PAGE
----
The Notorious Business Professor
Steve is one of eight professors in the business school at a large, public university. His job responsibilities include teaching two classes per semester, developing a management research program, and advising and developing PhD candidates. He has been at the school for five years and has worked extremely hard to get tenure. Student ratings of his undergraduate classes are fairly solid; most students rated Steve as being an above average teacher in terms of their enjoyment, his level of knowledge, and his ability to stimulate critical thinking in class. Steve has already published several articles in some of the top management journals and has won several prestigious awards for outstanding research. Because of his research, Steve is on the fast track to becoming one of the top researchers in his field and already has a national reputation for his work. However, Steve has had a woeful track record with respect to developing and graduating PhD candidates. Steve has yet to be on a PhD dissertation committee or be an advisor to any PhD candidate in the program.
What Steve can do to improve his chances of being tenured: Case study #2?
The following analysis seeks to suggest some of the measures that Steve can take to improve his chances of getting the tenure. To get tenure one is required to observe professional ethics and satisfactorily complete a probation period which is prescribed as the full-time teaching for members of a faculty. Additionally, no administrator possesses the ability to waive the requirements of tenure (Best & Kneip, 2010). Steve has been working so hard to get the tenure. Despite this, there are some setbacks which may make him be excluded.
Statement of the problem
The problem is that during the five years Steve has been in the school, he has had a woeful track record. This is in respect to developing and graduating the Ph.D. students. There are also some complaints from the graduate students and many professors concerning his behavior. Further, his work schedule minimizes his contact with other people. Those seeking tenure are expected to work fulltime (Woods, 2006).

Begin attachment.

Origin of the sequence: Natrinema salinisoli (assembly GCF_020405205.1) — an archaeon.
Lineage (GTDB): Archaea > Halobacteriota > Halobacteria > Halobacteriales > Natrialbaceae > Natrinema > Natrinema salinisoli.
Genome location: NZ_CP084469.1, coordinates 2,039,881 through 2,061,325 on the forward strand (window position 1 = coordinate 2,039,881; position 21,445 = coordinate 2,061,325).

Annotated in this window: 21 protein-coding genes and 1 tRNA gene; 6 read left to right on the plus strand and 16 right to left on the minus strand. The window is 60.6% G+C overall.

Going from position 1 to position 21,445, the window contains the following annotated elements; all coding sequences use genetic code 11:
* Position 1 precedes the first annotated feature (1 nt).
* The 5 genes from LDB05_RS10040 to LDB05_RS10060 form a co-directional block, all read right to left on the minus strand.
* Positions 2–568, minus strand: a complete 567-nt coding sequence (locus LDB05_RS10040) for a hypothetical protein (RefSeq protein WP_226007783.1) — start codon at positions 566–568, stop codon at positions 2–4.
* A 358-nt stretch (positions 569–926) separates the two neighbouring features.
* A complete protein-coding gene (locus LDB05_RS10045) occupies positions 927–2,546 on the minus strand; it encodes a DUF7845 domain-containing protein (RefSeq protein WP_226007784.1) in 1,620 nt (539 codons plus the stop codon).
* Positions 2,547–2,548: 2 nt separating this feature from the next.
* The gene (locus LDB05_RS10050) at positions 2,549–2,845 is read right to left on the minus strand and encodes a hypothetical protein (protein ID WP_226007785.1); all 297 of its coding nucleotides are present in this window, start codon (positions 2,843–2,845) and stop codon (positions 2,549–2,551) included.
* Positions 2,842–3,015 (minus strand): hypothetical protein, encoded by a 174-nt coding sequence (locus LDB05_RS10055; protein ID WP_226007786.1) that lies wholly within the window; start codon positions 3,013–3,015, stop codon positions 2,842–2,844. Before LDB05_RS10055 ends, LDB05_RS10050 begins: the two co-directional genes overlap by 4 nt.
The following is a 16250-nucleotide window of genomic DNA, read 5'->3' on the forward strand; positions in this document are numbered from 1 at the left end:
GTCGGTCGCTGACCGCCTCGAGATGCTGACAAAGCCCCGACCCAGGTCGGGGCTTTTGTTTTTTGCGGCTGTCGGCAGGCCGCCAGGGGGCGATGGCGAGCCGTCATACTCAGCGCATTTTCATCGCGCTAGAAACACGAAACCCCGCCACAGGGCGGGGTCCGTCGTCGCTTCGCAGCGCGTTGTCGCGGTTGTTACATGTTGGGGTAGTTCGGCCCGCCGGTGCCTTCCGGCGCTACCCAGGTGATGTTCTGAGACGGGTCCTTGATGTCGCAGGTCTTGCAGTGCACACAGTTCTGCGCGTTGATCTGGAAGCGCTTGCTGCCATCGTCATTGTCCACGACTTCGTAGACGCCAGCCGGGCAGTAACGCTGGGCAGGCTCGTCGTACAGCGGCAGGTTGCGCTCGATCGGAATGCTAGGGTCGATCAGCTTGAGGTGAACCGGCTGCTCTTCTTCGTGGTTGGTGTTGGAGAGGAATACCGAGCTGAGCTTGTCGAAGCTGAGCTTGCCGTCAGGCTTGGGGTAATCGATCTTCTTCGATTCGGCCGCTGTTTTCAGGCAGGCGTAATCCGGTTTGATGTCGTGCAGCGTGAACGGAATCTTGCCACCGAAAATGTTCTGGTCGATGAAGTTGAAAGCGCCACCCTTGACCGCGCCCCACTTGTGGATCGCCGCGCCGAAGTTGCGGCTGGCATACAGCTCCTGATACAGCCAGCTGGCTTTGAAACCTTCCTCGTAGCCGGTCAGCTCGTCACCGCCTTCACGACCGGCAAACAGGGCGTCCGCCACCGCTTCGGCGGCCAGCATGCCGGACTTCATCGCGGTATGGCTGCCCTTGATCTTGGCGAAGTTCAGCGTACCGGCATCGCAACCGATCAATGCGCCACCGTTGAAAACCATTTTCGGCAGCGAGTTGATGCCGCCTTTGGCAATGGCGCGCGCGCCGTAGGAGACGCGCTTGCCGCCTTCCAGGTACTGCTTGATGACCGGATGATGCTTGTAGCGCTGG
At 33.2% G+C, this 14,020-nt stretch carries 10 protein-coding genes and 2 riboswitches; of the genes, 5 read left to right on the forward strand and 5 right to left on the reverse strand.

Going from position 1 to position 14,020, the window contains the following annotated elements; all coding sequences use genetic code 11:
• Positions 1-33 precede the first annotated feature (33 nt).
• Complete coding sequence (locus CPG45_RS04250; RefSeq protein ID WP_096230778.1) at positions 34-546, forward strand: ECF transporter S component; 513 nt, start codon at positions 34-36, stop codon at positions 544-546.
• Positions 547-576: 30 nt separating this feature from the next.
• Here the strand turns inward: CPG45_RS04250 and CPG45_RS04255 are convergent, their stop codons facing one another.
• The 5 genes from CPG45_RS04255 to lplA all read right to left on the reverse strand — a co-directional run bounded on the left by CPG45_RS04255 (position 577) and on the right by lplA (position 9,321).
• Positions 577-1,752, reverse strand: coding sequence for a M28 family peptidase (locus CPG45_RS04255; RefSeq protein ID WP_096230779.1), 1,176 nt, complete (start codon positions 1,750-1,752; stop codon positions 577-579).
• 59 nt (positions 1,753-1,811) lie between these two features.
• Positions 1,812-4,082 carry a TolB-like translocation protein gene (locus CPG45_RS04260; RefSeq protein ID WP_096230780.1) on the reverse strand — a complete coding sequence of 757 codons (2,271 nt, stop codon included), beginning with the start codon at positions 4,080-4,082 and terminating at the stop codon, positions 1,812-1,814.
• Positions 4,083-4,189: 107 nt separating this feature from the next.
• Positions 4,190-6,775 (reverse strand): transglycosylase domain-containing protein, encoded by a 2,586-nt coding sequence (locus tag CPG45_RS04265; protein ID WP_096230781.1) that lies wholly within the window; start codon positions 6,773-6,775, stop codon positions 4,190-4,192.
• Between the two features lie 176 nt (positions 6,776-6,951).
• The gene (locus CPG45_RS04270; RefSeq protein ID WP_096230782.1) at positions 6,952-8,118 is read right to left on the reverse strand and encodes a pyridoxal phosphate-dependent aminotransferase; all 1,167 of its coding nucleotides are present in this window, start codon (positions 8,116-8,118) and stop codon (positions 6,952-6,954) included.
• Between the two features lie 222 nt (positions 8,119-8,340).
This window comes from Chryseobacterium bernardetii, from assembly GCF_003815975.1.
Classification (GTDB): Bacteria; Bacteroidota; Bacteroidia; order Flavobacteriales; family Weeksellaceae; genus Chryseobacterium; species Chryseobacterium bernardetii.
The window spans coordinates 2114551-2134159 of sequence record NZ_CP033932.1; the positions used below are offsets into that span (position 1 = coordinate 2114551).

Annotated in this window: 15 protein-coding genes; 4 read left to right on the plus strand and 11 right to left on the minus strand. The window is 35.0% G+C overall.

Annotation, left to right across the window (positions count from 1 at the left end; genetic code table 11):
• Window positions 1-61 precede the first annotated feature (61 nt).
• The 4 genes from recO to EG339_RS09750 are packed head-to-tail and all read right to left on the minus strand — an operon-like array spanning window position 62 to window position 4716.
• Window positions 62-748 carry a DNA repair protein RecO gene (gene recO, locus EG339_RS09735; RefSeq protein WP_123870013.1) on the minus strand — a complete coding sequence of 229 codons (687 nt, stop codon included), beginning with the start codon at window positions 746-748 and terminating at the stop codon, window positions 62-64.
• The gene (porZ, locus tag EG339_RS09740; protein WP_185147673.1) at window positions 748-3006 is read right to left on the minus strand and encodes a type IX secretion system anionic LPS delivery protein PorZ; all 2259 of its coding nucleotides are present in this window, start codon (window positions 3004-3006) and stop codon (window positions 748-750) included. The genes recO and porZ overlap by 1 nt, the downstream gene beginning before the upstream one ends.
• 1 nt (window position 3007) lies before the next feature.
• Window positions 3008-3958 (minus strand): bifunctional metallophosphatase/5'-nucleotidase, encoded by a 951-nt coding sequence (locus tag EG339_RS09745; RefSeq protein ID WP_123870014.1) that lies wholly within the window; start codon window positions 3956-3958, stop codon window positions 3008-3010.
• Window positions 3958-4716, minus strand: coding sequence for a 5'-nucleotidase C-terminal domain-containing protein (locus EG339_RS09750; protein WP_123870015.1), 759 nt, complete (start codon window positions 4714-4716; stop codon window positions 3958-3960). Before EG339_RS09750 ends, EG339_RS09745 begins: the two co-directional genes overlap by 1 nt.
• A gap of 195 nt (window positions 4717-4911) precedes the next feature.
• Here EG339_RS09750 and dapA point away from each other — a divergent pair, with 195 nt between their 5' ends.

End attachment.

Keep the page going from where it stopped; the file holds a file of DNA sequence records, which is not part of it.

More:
Causes of the problem
Steve’s problems may result from many factors. First, he believes that the Ph.D. students and the business school are not good enough despite the school having a national reputation for excellence. He also believes that only a few Ph.D. candidates are worth his attention. When the Ph.D. students were given seminar presentation to other professors and students, he would ask questions which made him look brilliant and others foolish and incompetent. He went through a competitive graduate program where individual efforts were more emphasized than collaborative and cooperative effort.
The decision criteria will be performance based. This requires one to deliver services otherwise the individual is excluded from consideration (GrecoFigueira & Ehrgott, 2016).
There are two possible solutions in this scenario. First, the Dean can choose to do away with the decision to help him improve his chances to get the tenure because he does not meet the general tenure requirements. He has also made the school to lose many candidates. Secondly, he can advise him on how he can improve his chances by observing professional ethics.
Steve should try to observe professional ethics. He should also practice full-time teaching during the remaining one year.